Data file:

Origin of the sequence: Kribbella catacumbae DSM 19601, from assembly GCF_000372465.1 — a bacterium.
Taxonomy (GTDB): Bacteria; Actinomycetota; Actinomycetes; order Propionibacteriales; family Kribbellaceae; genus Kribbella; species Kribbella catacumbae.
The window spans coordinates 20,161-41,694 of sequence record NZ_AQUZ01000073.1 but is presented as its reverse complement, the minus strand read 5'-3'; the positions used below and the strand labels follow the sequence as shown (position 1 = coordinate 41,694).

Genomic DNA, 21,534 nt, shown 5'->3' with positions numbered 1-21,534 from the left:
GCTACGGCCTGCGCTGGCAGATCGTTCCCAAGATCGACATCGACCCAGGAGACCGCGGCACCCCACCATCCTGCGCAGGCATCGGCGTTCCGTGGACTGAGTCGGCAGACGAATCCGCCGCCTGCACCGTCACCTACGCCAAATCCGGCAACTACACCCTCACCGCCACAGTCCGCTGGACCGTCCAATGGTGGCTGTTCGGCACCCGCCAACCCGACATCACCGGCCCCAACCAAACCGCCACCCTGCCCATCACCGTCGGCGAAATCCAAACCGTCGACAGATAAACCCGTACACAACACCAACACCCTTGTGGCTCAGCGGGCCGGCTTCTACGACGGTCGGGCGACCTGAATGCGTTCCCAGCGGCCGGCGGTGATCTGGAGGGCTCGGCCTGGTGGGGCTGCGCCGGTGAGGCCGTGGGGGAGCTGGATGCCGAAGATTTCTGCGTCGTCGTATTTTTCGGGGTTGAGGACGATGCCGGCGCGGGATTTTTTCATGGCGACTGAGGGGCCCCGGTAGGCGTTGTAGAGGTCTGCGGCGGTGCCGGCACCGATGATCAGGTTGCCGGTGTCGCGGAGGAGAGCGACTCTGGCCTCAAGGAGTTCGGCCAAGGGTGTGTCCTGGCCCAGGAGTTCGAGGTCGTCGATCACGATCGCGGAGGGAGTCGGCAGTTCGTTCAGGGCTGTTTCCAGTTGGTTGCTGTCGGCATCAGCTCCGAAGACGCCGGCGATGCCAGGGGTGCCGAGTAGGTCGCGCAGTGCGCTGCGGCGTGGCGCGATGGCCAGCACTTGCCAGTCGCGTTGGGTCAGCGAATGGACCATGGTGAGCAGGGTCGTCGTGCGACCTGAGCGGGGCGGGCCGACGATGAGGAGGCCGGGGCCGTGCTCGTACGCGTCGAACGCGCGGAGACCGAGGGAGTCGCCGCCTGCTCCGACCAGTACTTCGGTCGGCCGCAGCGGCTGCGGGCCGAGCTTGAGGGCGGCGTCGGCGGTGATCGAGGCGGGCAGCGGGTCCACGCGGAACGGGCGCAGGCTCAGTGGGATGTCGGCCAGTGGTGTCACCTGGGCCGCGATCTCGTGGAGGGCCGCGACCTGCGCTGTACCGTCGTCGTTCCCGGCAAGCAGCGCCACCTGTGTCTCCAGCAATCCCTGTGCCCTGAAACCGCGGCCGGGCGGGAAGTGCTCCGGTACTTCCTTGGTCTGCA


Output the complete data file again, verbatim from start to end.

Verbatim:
Origin of the sequence: Kribbella catacumbae DSM 19601, from assembly GCF_000372465.1 — a bacterium.
Taxonomy (GTDB): Bacteria; Actinomycetota; Actinomycetes; order Propionibacteriales; family Kribbellaceae; genus Kribbella; species Kribbella catacumbae.
The window spans coordinates 20,161-41,694 of sequence record NZ_AQUZ01000073.1 but is presented as its reverse complement, the minus strand read 5'-3'; the positions used below and the strand labels follow the sequence as shown (position 1 = coordinate 41,694).

Genomic DNA, 21,534 nt, shown 5'->3' with positions numbered 1-21,534 from the left:
GCTACGGCCTGCGCTGGCAGATCGTTCCCAAGATCGACATCGACCCAGGAGACCGCGGCACCCCACCATCCTGCGCAGGCATCGGCGTTCCGTGGACTGAGTCGGCAGACGAATCCGCCGCCTGCACCGTCACCTACGCCAAATCCGGCAACTACACCCTCACCGCCACAGTCCGCTGGACCGTCCAATGGTGGCTGTTCGGCACCCGCCAACCCGACATCACCGGCCCCAACCAAACCGCCACCCTGCCCATCACCGTCGGCGAAATCCAAACCGTCGACAGATAAACCCGTACACAACACCAACACCCTTGTGGCTCAGCGGGCCGGCTTCTACGACGGTCGGGCGACCTGAATGCGTTCCCAGCGGCCGGCGGTGATCTGGAGGGCTCGGCCTGGTGGGGCTGCGCCGGTGAGGCCGTGGGGGAGCTGGATGCCGAAGATTTCTGCGTCGTCGTATTTTTCGGGGTTGAGGACGATGCCGGCGCGGGATTTTTTCATGGCGACTGAGGGGCCCCGGTAGGCGTTGTAGAGGTCTGCGGCGGTGCCGGCACCGATGATCAGGTTGCCGGTGTCGCGGAGGAGAGCGACTCTGGCCTCAAGGAGTTCGGCCAAGGGTGTGTCCTGGCCCAGGAGTTCGAGGTCGTCGATCACGATCGCGGAGGGAGTCGGCAGTTCGTTCAGGGCTGTTTCCAGTTGGTTGCTGTCGGCATCAGCTCCGAAGACGCCGGCGATGCCAGGGGTGCCGAGTAGGTCGCGCAGTGCGCTGCGGCGTGGCGCGATGGCCAGCACTTGCCAGTCGCGTTGGGTCAGCGAATGGACCATGGTGAGCAGGGTCGTCGTGCGACCTGAGCGGGGCGGGCCGACGATGAGGAGGCCGGGGCCGTGCTCGTACGCGTCGAACGCGCGGAGACCGAGGGAGTCGCCGCCTGCTCCGACCAGTACTTCGGTCGGCCGCAGCGGCTGCGGGCCGAGCTTGAGGGCGGCGTCGGCGGTGATCGAGGCGGGCAGCGGGTCCACGCGGAACGGGCGCAGGCTCAGTGGGATGTCGGCCAGTGGTGTCACCTGGGCCGCGATCTCGTGGAGGGCCGCGACCTGCGCTGTACCGTCGTCGTTCCCGGCAAGCAGCGCCACCTGTGTCTCCAGCAATCCCTGTGCCCTGAAACCGCGGCCGGGCGGGAAGTGCTCCGGTACTTCCTTGGTCTGCA